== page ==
Her aunt Jennifer, 59, and uncle Don, 61, live in a six-bedroom house in Dublin.

They have four sons and are recent empty nesters.

They hope the move will halve their £5,000-per-year heating and lighting bill.

Following Kate’s example, Don and Jennifer have also reduced their meat consumption.

Swapping most of their meat with vegetarian and vegan alternatives saves them £1,560 per year on grocery bills.

The future's folding

SAMSUNG is betting big on foldable phones, unveiling updates for its Z Fold and Z Flip devices – but they aren’t cheap.

Usually at this time of year, the tech giant reveals a new version of its flagship big-screen Note.

The Galaxy Z Fold3 opens up like a book to a tablet-like 7.6in screen.

It is available from £1,599, though that eye-watering price is down from the £1,799 tag for its predecessor, the Fold2.

The Z Flip3 is like the Motorola Razr and other “clamshell” phones popular in the late Nineties. It folds up to a 6.7in screen and starts at £949, down from £1,229 for the previous iteration.

Experts insist the design is no gimmick. It means phones can more easily fit in pockets and bags, yet still have a big screen which is protected from damage when not in use.

Both models, which go on sale on August 27, are water-resistant for the first time.

They feature stronger glass and metal frames to make them more durable as well as less expensive.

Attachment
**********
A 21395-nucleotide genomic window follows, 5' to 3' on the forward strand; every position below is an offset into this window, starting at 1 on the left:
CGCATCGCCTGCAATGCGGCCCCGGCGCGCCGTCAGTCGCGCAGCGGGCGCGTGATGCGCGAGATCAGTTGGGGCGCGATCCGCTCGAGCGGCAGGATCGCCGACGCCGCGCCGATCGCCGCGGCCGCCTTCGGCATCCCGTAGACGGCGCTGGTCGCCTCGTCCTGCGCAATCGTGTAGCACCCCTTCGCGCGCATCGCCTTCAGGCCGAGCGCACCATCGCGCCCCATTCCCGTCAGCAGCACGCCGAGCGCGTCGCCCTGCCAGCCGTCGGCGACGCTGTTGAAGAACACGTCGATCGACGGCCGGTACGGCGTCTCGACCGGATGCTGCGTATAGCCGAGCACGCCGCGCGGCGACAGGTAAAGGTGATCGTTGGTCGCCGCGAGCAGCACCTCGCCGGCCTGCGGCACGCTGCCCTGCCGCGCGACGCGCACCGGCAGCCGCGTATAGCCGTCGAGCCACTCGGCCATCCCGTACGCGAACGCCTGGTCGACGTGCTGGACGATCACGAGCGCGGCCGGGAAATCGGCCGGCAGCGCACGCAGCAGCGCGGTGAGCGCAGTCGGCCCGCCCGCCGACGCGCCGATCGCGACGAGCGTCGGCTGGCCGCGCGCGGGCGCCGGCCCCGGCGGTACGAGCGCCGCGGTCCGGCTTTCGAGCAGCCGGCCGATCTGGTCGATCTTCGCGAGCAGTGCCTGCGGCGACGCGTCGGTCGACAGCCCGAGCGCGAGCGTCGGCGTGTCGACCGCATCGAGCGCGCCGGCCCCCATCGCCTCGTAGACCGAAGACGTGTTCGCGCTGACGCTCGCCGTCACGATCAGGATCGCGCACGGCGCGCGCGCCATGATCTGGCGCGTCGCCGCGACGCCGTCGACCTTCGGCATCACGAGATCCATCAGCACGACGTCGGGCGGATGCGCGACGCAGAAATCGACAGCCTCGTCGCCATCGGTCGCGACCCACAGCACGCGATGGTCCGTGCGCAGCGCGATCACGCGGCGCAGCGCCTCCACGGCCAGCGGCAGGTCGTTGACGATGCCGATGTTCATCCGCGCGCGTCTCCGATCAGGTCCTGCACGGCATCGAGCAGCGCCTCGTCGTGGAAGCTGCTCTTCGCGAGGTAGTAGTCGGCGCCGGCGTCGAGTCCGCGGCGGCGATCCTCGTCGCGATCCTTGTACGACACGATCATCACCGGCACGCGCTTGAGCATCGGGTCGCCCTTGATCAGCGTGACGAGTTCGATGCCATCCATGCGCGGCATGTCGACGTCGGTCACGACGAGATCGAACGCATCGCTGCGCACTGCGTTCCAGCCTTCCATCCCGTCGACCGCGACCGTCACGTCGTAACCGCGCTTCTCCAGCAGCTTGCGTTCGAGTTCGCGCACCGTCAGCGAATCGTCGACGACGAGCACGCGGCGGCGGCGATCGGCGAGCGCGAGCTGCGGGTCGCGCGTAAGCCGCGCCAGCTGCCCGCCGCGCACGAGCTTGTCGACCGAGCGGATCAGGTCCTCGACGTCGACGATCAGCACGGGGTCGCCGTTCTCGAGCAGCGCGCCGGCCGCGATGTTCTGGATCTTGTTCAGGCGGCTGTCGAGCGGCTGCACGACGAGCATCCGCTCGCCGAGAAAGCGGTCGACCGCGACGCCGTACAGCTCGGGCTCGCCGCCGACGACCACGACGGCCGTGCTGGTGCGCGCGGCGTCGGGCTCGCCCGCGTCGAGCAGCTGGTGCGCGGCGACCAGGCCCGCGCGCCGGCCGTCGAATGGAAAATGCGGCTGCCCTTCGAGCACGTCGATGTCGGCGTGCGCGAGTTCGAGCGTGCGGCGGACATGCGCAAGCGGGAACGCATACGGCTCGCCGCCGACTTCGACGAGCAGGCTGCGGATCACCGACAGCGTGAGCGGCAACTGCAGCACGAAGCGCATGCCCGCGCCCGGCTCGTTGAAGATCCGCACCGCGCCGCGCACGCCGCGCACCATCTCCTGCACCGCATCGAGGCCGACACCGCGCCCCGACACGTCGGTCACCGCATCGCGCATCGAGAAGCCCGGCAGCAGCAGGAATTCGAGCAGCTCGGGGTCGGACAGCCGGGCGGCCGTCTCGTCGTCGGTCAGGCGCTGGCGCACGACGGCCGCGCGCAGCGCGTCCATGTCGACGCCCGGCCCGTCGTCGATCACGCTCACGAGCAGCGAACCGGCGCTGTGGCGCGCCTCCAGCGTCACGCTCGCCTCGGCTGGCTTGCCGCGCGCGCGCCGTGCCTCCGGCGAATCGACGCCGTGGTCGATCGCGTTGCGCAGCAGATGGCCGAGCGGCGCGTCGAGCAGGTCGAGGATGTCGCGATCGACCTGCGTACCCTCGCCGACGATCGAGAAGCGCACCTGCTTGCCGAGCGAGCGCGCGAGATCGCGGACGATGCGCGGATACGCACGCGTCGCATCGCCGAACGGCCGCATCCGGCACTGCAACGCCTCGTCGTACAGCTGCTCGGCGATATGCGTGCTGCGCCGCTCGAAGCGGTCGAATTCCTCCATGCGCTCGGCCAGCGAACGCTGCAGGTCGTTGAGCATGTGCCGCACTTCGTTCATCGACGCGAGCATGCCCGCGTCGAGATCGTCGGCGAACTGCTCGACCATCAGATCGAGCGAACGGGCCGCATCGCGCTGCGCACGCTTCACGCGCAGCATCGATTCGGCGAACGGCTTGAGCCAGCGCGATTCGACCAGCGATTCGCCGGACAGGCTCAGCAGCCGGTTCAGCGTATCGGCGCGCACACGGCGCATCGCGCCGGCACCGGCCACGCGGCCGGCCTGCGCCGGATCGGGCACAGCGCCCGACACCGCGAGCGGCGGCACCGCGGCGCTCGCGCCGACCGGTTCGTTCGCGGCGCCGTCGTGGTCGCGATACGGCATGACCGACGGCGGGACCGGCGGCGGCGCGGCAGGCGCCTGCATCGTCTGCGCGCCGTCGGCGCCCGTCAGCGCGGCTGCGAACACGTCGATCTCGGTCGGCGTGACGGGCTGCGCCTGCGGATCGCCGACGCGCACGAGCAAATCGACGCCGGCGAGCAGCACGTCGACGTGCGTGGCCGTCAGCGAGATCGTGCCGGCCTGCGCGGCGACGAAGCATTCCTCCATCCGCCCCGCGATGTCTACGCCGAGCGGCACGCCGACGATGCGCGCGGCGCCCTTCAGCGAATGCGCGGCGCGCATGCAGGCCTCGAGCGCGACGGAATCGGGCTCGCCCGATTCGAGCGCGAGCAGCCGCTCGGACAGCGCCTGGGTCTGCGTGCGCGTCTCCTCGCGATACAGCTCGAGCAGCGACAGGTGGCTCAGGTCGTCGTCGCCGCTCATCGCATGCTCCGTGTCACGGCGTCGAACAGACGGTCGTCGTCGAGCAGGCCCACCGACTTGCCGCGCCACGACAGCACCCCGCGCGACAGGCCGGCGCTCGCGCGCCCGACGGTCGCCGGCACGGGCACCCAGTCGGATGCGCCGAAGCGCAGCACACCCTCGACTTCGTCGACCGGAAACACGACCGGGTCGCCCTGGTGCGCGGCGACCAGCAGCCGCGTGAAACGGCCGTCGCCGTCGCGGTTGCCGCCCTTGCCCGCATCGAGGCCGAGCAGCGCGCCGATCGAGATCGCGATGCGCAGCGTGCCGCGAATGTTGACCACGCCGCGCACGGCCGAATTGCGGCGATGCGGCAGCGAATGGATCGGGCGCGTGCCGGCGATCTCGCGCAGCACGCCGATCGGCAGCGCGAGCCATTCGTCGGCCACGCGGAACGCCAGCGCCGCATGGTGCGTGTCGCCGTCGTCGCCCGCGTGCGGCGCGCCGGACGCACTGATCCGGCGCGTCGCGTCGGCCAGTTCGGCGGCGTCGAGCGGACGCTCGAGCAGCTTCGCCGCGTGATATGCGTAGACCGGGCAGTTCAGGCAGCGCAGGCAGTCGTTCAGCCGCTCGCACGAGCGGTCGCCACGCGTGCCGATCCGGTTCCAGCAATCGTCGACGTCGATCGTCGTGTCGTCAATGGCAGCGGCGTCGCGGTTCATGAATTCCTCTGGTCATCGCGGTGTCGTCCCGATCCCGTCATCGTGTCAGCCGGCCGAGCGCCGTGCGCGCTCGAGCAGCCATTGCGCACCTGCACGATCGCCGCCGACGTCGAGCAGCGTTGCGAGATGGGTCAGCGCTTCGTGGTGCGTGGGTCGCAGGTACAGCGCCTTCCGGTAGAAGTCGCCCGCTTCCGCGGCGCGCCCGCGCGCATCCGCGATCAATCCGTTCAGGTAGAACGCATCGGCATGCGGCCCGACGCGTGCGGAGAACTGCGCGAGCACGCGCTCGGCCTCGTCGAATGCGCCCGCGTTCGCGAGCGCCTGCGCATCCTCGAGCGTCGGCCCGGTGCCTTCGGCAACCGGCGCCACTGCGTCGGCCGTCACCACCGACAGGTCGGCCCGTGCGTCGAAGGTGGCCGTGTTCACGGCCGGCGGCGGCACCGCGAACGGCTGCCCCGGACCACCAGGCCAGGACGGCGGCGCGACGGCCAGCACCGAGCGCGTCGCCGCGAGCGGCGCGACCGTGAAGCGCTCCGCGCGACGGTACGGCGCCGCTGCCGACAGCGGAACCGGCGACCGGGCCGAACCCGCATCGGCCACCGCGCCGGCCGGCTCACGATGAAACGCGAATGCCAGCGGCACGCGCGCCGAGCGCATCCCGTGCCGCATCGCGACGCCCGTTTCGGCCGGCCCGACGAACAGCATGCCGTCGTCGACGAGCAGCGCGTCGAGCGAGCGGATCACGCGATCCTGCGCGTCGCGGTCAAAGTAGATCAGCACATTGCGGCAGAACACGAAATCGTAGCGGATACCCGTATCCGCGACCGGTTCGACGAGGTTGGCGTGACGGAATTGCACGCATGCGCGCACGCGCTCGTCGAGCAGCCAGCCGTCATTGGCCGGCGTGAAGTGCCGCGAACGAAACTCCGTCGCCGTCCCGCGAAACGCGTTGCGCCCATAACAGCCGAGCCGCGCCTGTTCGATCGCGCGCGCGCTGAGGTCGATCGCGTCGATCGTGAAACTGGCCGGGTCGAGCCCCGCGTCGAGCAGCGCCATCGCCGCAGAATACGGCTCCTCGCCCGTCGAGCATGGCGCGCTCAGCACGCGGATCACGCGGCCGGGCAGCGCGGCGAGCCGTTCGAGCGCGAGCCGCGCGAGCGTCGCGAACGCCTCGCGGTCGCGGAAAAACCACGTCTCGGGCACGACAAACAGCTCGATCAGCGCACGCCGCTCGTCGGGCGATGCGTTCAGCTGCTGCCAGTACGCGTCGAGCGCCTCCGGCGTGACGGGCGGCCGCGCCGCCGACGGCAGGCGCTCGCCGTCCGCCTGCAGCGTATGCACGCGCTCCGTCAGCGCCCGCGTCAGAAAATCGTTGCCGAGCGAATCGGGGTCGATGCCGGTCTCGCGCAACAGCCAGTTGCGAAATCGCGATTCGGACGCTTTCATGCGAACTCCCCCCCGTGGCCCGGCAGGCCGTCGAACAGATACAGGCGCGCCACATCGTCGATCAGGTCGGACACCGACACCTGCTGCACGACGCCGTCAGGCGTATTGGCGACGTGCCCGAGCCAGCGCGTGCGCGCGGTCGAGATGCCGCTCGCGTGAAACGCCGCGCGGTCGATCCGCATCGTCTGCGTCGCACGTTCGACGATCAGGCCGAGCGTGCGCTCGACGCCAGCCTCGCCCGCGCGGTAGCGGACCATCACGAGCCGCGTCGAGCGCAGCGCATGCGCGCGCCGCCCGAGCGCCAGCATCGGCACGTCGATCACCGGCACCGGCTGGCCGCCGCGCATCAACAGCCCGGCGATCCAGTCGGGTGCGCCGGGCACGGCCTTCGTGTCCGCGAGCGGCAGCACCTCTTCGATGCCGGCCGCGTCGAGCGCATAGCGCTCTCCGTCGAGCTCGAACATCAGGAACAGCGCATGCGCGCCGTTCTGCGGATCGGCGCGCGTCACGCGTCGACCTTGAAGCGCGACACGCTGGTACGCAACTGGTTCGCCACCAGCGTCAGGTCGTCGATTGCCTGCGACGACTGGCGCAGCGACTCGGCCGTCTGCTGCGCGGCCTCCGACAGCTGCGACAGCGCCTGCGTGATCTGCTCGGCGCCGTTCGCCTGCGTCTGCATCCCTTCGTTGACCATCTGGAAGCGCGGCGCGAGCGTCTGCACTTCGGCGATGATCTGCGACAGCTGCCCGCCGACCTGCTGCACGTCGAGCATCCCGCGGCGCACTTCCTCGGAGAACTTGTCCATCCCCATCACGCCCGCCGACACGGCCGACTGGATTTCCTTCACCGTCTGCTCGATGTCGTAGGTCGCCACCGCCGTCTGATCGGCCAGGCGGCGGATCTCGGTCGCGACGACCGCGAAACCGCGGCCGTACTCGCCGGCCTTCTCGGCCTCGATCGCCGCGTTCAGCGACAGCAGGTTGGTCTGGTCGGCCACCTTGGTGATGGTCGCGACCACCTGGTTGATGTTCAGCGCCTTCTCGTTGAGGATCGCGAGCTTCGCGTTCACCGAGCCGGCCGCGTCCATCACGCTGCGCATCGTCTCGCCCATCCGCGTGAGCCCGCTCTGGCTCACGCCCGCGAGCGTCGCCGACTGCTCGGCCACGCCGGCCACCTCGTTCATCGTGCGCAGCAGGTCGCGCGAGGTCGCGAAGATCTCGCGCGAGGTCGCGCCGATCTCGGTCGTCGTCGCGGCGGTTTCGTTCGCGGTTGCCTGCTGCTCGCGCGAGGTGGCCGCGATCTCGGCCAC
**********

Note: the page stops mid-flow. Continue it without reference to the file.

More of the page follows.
Samsung exec Conor Pierce said the aim was to make folding devices “mainstream” for the first time in the smartphone era.

Since Samsung’s first foldable phones debuted in 2019, the pricey devices have been bought chiefly by tech fans after the latest thing.

Pierce added: “I genuinely believe the future will be foldable. You’ve seen through the decades the change in form factor from ‘candy bars’, large buttons and antennas to touchscreens, to flip phones, to smartphones.

“But this is definitely a moment in time in terms of overall smartphone evolution. The market has been crying out for a change. It’s been too many years with the same type of form factor.

“You go into a store and it’s a sea of sameness, really. Now something unique stands out. It’s a very different experience.”

But devices analyst Leo Gebbie, of CCS Insight, said: “Questions remain around the true value foldables deliver, especially compared to ‘regular’ flagship smartphones, which offer top-level specifications at lower prices.”

Apple and Google are yet to launch a foldable smartphone.

Comparable devices from Huawei and Motorola have failed to capture the public’s imagination.

Enjoy your summer wol

MILLIONS have been taking a “woliday” this summer – going to the beach but making use of better phone connections to work while there.

They might not have called it that, though.

Half of adults have extended breaks by a day or two to make the most of being able to “work from phone”.

In response, EE has coined the term “woliday”.

EE’s Alex Cornett said: “This isn’t about bunking off and it isn’t about having to work through your holiday. This is about a unique opportunity to extend our holidays.”

Rival network Three has set up a mobile office in the seaside town of Margate, Kent.

According to Three’s research, the majority of people like working from home – although some found it got them down.

So the network is encouraging people to work from the seaside or parks instead.